Reducing climate costs.

PAKISTAN is among the countries most vulnerable to climate disaster but least prepared to cope with it. Other factors aside, the economic cost of climatic changes have begun to destabilise and shrink the economy, adversely affecting all major growth indicators - GDP, per capita income, rate of savings, tax and revenue collection, and sovereign credit ratings. It has added to our debt burden and to the urgency for additional borrowing. The trade-offs are horribly painful: 'repurposing' painstakingly negotiated development projects with lenders to extend emergency cash support to the victims of floods. Business as usual is no longer an option. How can policymakers rethink adaptation strategies and reflect on new avenues for financing climate resilience? What lessons can be drawn from the recent floods in order to reduce the cost of similar disasters in the future?

According to Pakistan Floods 2022: Post-Disaster Needs Assessment (PDNA), just released by the Planning Commission, Pakistan has incurred losses and damages of $30.2 billion, or 4.8 per cent of this fiscal year's GDP. The scale and severity of the flooding was unprecedented: a once-in-a-thousand-years heatwave, in some areas, made way for intense rains in many places that were 400pc to 800pc higher than previous averages. This calamity hit 94 districts, including 19 of the 25 poorest ones, pushing them further behind on SDG targets. It is estimated that these floods have increased the incidence of poverty by more than 3.7pc and pushed another 8.4 million people below the poverty line.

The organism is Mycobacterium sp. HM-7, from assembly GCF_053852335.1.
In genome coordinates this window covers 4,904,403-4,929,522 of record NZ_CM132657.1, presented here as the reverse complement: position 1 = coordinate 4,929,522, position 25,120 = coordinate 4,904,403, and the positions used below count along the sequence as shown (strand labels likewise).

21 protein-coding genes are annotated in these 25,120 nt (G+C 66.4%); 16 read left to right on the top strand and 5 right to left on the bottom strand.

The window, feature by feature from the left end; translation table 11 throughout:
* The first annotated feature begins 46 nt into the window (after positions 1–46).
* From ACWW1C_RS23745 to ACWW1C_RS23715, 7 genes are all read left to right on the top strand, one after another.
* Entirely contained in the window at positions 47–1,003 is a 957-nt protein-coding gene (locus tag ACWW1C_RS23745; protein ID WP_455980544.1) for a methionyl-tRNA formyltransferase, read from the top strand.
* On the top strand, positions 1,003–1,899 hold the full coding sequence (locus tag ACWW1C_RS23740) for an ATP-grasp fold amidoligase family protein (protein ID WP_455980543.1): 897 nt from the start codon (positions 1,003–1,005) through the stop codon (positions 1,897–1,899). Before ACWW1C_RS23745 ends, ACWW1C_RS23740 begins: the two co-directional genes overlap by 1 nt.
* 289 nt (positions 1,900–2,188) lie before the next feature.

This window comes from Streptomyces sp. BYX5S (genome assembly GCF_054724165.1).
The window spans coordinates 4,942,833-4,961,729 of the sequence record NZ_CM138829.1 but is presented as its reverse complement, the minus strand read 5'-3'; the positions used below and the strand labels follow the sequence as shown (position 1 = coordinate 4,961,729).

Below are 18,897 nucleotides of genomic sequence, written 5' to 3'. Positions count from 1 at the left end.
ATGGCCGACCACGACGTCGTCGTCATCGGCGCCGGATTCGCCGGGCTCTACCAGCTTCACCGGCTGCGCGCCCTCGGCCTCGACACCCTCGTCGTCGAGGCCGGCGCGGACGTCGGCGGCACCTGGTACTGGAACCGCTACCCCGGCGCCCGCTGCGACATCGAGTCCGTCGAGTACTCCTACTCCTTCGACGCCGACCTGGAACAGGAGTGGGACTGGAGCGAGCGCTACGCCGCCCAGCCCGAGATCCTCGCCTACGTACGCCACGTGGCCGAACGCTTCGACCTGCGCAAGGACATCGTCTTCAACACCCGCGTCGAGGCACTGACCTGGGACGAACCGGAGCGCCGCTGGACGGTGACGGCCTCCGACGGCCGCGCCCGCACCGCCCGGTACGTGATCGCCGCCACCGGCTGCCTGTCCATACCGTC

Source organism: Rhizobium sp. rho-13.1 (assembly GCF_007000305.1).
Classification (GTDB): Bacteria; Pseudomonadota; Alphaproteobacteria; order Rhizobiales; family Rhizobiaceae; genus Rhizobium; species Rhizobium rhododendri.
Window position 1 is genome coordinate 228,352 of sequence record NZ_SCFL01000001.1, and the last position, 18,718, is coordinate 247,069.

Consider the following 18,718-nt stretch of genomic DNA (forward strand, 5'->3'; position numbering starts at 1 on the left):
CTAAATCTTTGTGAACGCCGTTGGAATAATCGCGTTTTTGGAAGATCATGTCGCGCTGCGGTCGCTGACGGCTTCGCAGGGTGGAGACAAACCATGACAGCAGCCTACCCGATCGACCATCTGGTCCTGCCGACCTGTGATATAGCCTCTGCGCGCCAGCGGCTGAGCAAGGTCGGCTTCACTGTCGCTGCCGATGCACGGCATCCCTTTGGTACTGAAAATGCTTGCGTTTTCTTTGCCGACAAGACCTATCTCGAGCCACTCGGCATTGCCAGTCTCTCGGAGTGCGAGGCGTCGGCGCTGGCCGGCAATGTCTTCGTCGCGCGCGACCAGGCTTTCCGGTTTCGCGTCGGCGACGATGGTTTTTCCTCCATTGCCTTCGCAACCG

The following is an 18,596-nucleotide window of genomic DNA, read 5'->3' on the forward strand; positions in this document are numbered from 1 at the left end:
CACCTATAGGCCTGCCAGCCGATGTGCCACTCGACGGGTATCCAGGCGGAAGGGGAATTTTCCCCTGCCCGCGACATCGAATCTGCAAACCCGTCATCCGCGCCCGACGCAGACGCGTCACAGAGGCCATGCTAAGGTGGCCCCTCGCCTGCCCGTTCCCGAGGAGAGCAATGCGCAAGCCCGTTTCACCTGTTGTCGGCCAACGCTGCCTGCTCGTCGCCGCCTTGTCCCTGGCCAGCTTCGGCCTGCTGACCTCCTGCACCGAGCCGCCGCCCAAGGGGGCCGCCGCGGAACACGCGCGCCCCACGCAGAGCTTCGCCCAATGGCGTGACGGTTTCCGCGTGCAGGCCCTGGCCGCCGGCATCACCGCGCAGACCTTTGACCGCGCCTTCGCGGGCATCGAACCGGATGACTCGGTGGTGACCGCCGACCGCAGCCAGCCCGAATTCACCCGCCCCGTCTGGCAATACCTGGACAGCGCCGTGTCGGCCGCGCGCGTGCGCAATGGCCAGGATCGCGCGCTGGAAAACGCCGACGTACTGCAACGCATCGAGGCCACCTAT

This was not a one-off incident - only bigger and more destructive. In fact, the recently released Country Climate and Development Report by the World Bank has projected that climate disasters, environmental degradation and air pollution will result in a 7pc to 9pc fall in Pakistan's GDP, and lead to the latter shrinking by 20pc by 2050. The CCDR has estimated that Pakistan will need $348bn - 800pc more than the current annual budget - to stop climate-induced disasters. Merely $48bn will be available through public and private financing; there will be a projected gap of $300bn. On the ground, the PDNA urgently seeks $16.2bn for immediate recovery and reconstruction. The CCDR has put these needs in a longer-term perspective. It has projected that between 2023 and 2030, Pakistan will need $152bn for adaptation and $196bn for decarbonisation, as committed. These are very large sums by all standards...

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